As this year’s politics play out, how will the industry be affected by the outcome? Employers should carefully pay attention.
The forthcoming presidential election reminds us of the legal changes that occur as part of the ebb and flow of the political process. For HRO providers and enterprise customers, the election reminds us that employment is a regulated function, that changes in laws and regulations occur regularly, and that outsourcing contracts need to provide flexibility to redefine the scope of services, change management, force majeure due to change in laws, and the allocation of costs and risks relating to compliance.
The Democratic Party agenda would increase the costs and complexities of being an employer, further limit the unilateral right of termination of employment “at will,” and impose new compliance obligations on employers. Most importantly, its legislative agenda will extend the reach of laws imposing obligations on ever smaller employers, who will thus become increasingly pushed to turn to HRO providers for more services.
More specifically, Sen. Barack Obama proposes to expand paid-time off (at the employer’s expense) and promote “equality” in compensation based on sexual orientation or gender identity or expression. He would expand the Family Medical Leave Act to cover businesses with 25 or more employees. He would extend PTO under FMLA for managing elder care needs, for victims of domestic violence, and for parents to participate in their children’s academic activities.
If a Democratic president were to adopt other worker-friendly legislation, he could significantly expand the WARN Act to increase penalties, reduce certainty, enlarge the number of protected workers by applying it to units of 25 affected employees (now 50) affected by a mass layoff or plant closing, and increase the number of employment-related events that would trigger mandatory notifications. Like the Civil Rights Act of 1964, a new civil rights bill could shift to the employer the burden of proof of compliance with non-discrimination duties, add state attorneys general as enforcers, and support the plaintiff’s bar through mandatory use of an attorney in settlement of rights in terminations of employment governed by the WARN Act or new civil rights laws.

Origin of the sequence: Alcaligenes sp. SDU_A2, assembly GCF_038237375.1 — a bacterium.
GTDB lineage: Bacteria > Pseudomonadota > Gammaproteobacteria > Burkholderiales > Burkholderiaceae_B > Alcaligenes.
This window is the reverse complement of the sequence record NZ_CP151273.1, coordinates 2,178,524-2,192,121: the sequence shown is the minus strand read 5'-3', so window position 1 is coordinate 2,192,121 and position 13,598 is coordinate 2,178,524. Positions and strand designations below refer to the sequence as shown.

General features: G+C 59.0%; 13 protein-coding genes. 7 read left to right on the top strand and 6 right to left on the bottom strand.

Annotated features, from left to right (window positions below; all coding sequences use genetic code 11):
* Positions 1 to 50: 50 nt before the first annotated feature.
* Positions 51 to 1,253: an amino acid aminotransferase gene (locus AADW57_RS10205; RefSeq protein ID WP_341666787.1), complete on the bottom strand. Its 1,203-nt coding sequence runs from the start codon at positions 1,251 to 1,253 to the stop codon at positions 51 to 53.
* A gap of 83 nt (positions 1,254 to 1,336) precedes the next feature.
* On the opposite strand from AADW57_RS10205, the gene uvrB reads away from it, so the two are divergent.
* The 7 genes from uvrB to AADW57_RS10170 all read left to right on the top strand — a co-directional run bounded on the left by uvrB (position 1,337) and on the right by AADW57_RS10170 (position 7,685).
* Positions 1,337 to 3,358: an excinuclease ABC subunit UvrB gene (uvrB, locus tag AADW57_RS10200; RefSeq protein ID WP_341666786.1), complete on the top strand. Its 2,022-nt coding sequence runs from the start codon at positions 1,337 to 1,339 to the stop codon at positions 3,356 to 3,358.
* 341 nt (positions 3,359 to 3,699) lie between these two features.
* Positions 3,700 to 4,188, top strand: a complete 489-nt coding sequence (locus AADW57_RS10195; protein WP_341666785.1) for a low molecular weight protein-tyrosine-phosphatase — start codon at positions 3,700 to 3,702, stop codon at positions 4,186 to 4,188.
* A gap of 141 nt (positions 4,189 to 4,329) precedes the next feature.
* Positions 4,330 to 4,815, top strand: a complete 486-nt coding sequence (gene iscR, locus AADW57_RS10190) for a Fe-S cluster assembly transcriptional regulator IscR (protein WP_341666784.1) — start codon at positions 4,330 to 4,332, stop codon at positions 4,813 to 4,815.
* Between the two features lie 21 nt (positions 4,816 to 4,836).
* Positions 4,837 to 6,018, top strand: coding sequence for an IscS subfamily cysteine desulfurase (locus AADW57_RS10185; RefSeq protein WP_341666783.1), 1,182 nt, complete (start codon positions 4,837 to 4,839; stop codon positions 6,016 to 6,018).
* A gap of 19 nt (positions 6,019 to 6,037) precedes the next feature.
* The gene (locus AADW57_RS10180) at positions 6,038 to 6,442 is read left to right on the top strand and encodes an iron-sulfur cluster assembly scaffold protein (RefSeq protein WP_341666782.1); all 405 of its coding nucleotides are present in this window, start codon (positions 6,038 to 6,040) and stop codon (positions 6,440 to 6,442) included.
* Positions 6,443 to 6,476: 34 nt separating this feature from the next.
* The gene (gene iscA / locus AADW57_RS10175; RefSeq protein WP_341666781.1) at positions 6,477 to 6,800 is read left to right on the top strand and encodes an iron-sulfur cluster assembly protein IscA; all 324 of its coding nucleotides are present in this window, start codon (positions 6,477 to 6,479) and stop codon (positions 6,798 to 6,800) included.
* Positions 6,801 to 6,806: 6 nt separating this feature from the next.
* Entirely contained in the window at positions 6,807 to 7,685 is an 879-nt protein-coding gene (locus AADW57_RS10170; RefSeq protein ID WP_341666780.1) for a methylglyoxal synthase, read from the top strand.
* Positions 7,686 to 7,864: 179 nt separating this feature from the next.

Even a Republican president can be expected to sign laws demanding new, cradle-to-grave controls and protections for personally identifiable information. Service providers in any outsourced function will have to assist customers, for example, to “develop, implement, and maintain reasonable security and notification procedures and practices appropriate to the size and nature of the enterprise customer and the nature of the information to ensure the security and confidentiality of the personal information and protect it against any unauthorized access, destruction, use, modification, or disclosure.”
Indeed, far beyond the usual scope creep in a healthy, evolving outsourcing relationship, new legislation portends the ultimate in scope creep. Like major laws such as SOX, ERISA, COBRA, ADEA, FMLA, and Title IX, it is safe to anticipate that a wave of new employment-related legislation would give new meaning to the phrase “full employment” because it would produce a form of “HRO Service Provider Full Employment Act” that enlarges the HRO industry. Employers will need more guidance on whether individual situations come within the new rules. Professional advisors and HRO service providers will need to provide professional advice and software to support a new legal framework.
• Impact on Employers. If implemented, these changes would increase the dependency of employers upon third-party providers of software and services to support the HR management functions in recruiting, hiring, training, promoting, disciplining, re-deploying, compensating, setting career paths, and investing in the future of their employees.
• Impact on Providers. Pending or contemplated legislation would impose several costs on employers. Such costs could be shifted to providers. These include the costs of redesigning or licensing newly updated HR administration software, verifying that such software and the related business processes follow regulations, and assuming responsibility for fine tuning and responding to regulators’ changes.
As employers recognize their dependency on third-party experts to administer legal compliance, they naturally are asking those third parties to assume some liability for non-compliance. Service providers have encouraged this dependency by offering to lift the administrative operations from the HR department’s task list. In return, enterprise customers of HRO services have broadly shifted to the providers a broad responsibility for compliance with the law. Indeed, HR service providers need to be clear on what roles they want to assume. HRO
Bill Bierce is an HROA award-winning attorney practicing HRO law with Bierce & Kenerson, P.C., in New York City.